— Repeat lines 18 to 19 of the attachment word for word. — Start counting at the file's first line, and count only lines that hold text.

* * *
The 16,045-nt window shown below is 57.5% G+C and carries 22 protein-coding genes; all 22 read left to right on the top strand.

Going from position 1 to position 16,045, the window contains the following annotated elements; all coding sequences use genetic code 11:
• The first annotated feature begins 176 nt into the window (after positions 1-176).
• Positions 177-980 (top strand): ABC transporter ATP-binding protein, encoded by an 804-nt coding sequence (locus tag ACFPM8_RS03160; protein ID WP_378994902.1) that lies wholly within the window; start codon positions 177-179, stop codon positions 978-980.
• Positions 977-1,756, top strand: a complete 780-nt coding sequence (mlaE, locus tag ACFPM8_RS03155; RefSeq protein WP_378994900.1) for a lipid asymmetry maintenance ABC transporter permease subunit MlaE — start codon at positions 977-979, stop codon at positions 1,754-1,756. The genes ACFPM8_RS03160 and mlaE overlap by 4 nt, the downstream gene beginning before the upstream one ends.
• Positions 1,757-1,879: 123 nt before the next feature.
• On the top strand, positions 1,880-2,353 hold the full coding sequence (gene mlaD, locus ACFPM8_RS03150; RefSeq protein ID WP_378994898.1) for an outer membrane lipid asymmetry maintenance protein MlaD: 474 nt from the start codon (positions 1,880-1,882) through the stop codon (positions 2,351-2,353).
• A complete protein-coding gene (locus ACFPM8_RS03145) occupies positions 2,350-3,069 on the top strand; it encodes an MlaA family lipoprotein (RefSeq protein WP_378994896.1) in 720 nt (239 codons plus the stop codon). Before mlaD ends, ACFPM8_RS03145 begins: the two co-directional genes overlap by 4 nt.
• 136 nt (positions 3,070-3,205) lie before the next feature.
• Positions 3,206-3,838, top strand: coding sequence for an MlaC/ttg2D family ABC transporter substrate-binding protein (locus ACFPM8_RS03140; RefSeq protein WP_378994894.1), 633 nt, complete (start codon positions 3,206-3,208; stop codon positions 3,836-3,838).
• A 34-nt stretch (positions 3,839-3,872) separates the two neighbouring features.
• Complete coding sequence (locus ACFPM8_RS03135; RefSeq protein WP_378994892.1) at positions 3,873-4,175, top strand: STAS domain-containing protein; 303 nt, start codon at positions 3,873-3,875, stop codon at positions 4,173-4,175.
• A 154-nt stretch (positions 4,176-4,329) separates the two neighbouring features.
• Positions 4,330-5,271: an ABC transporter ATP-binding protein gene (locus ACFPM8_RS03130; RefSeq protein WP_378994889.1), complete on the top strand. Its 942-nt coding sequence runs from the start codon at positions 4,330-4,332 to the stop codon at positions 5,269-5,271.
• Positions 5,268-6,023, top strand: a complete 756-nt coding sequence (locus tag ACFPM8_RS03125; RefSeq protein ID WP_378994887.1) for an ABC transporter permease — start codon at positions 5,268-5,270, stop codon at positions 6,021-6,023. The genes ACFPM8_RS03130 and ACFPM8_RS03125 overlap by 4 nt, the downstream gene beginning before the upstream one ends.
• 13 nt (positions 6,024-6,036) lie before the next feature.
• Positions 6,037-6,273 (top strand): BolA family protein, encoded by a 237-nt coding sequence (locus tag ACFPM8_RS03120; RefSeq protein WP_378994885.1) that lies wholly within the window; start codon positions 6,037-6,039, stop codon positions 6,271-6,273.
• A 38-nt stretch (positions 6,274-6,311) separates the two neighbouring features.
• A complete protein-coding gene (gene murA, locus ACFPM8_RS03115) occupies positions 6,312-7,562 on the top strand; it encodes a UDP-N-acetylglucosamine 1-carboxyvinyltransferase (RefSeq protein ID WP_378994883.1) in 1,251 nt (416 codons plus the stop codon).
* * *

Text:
• A 38-nt stretch (positions 6,274-6,311) separates the two neighbouring features.
• A complete protein-coding gene (gene murA, locus ACFPM8_RS03115) occupies positions 6,312-7,562 on the top strand; it encodes a UDP-N-acetylglucosamine 1-carboxyvinyltransferase (RefSeq protein ID WP_378994883.1) in 1,251 nt (416 codons plus the stop codon).